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White House aide Sidney Blumenthal, shown in this video image, says during his Feb. 3, 1999, deposition that President Clinton lied to him. The videotape was part of House Manager Rep. James Rogan's, D-Calif., presentation in the Senate impeachment trial of President Clinton, Saturday, Feb. 6, 1999, in Washington. (AP Photo/APTN)

Flying as close to the flame as Hillary dares

- The Washington Times

Everything about the Clintons, both Hillary and Bubba, is a lie, including (to steal a memorable line from the author Mary McCarthy) the “a,” the “and,” and the “the.” Neither Bubba nor Hillary know how to tell the truth, but both of them are masters at spinning the lie.

Bloody Hand of ISIS in the Mideast Illustration by M Ryder

ISIS attacks on the West

The May 3 assault on a Muhammad cartoon contest in Garland, Texas, prompted much discussion about the assailants’ connections to the Islamic State, also know as ISIS, ISIL and Daesh. Did ISIS run them as agents? Are they part of a new network of terror in the West?

Illustration about the abuse of Sixth Amendment rights in misdemeanor cases by Linas Garsys/The Washington Times

Shining a light on 10 million criminal prosecutions

Adding to the growing momentum in Congress for bipartisan criminal justice reform, last week the Senate Judiciary Committee held a first-of-its-kind hearing to shine much-needed light on pervasive — and largely unexamined — problems in the largest segment of our criminal justice system. Republican Chairman Chuck Grassley of Iowa heard expert testimony describing widespread violations around the country of the Sixth Amendment right to legal counsel for Americans charged with misdemeanors.

Bringing Children into the World Illustration by Greg Groesch/The Washington Times

Are embryos persons or property?

Much of the media has ridiculed businessman Nick Loeb, the former fiance of actress Sofia Vergara, the star of the sitcom “Modern Family,” because he filed a lawsuit to prevent Ms. Vergara from destroying the frozen embryos they created together in 2013. But many in the pro-life community have rallied behind him, viewing the embryos that were created by Mr. Loeb and Ms. Vergara as persons deserving protection by the state.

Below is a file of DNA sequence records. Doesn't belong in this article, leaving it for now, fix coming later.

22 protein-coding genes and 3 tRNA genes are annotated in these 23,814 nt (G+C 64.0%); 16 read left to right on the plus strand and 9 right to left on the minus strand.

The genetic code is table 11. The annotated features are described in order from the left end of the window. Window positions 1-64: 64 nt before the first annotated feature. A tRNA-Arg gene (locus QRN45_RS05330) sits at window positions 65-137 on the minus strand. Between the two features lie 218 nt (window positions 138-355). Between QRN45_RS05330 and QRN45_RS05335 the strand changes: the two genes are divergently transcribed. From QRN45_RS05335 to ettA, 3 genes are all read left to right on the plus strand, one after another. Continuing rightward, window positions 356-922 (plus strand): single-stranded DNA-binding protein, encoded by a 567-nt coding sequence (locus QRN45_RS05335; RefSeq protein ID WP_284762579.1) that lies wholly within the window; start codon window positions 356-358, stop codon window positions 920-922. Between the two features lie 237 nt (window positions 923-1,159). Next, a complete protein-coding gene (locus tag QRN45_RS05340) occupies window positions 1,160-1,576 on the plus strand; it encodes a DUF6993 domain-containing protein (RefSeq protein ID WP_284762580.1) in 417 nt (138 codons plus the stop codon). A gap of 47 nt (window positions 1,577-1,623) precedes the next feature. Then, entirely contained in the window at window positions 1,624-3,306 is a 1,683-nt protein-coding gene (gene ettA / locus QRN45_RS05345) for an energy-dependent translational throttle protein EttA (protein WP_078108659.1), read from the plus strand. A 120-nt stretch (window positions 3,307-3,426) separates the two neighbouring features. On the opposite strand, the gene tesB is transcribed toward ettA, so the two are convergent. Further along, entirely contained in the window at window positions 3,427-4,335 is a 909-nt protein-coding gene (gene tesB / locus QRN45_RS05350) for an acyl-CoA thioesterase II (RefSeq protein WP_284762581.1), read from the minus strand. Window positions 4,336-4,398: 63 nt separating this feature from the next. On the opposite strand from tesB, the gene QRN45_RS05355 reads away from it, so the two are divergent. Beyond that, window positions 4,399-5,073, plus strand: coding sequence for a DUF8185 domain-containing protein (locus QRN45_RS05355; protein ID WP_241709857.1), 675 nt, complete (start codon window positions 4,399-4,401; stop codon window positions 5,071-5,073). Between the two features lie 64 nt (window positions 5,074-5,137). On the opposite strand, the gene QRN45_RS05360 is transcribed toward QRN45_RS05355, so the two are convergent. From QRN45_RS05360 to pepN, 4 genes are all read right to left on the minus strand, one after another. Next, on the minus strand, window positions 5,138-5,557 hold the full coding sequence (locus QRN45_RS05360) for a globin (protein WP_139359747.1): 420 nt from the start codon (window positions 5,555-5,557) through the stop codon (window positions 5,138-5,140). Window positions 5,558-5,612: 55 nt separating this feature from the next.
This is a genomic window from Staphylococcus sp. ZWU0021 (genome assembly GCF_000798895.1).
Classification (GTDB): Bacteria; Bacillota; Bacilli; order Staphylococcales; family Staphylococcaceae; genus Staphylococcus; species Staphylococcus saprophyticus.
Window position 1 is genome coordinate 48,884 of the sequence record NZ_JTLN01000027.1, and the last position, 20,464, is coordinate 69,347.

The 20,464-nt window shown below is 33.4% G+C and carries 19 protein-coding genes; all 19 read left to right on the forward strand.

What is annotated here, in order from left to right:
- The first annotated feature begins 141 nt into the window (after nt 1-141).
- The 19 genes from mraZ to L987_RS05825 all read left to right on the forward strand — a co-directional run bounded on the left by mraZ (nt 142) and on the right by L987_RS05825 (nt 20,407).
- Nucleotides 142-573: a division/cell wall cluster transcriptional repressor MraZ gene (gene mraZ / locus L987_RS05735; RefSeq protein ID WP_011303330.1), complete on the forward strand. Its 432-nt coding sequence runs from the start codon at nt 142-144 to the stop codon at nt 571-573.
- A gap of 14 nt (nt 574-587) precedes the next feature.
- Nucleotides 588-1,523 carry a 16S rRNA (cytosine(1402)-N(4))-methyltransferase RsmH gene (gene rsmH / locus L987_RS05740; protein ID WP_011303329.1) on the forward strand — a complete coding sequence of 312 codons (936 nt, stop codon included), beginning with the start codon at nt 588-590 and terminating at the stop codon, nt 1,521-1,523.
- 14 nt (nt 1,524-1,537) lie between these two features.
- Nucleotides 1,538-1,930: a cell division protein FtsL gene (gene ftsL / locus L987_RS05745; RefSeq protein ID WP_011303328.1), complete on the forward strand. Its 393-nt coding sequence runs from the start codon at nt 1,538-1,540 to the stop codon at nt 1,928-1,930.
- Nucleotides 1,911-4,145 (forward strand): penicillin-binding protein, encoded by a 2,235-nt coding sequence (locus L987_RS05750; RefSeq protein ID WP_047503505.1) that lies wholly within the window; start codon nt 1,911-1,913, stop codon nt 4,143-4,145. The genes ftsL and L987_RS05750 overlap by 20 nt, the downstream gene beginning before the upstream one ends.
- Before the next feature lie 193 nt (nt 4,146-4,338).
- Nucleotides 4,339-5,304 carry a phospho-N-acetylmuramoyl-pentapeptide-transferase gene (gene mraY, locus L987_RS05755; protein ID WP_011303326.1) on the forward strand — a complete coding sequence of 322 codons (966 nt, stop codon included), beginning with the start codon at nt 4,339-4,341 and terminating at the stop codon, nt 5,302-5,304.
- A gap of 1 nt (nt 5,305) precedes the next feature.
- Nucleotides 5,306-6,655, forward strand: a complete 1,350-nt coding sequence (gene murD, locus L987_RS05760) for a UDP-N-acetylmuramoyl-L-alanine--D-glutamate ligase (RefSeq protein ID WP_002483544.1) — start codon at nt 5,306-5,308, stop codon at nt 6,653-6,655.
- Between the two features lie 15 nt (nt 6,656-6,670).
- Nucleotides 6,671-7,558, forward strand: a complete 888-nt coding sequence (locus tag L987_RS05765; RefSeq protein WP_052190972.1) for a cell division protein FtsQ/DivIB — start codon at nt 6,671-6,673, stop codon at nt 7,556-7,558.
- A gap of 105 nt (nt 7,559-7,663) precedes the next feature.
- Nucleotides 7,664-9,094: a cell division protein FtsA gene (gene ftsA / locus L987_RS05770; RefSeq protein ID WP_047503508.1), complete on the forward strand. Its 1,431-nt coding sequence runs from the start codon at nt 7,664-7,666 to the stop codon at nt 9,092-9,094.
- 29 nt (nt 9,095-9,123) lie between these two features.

**FILE** The sign for the National Labor Relations Board is seen outside the organization's headquarters in downtown Washington on July 17, 2013. (Associated Press)

Labor board overreach

Last month, the National Labor Relations Board (NLRB), stacked with Democratic appointees loyal to Big Labor, enacted new procedures to govern unionization elections.

Reform of the Criminal Justice System Illustration by Greg Groesch/The Washington Times

A ‘safety valve’ for mandatory minimum sentences

In the waning days of Maryland’s legislative session, casual observers were probably surprised to see a freshman, conservative Republican from Western Maryland leading the fight on the Senate floor to reform our state’s harsh mandatory minimum laws. In fact, I was joined by a majority of Republicans in the Senate in voting for this important reform.

Bill de Blasio     Associated Press photo

The false god of politics

Far-left politicians apparently believe that their philosophy is not receiving the worship it is due, despite a track record of failure.

Obama's economic legacy illustration by Greg Groesch/The Washington Times

Omens from Obama’s crumbling economy

President Obama, looking for a legacy, may soon find himself running from one. Americans forgive few things less than a poor economic performance, and Mr. Obama has presided over one throughout his presidency. However, as 2015’s first-quarter results show a stalled economy that threatens to go into reverse, Mr. Obama could finally feel the fallout — not owing to just today’s economy, but his entire presidency’s.

Illustration on Justice Ginsburg's bias in the pending decision on homosexual marriage     The Washington Times

Partial to gay marriage

Justice Ruth Bader Ginsburg is not an impartial jurist — not when it comes to the same-sex “marriage” cases, at least. Everyone knows it. Instead of giving confidence to the American public by being above reproach while the same-sex “marriage” cases are being considered, Justice Ginsburg is going out of her way to embarrass the court with unethical antics aimed at assuring pro-same-sex “marriage” supporters and humiliating opponents.

Martin O'Malley speaks with reporters during a roundtable interview at the Maryland State House in Annapolis, Jan. 16, 2015. (Associated Press) ** FILE **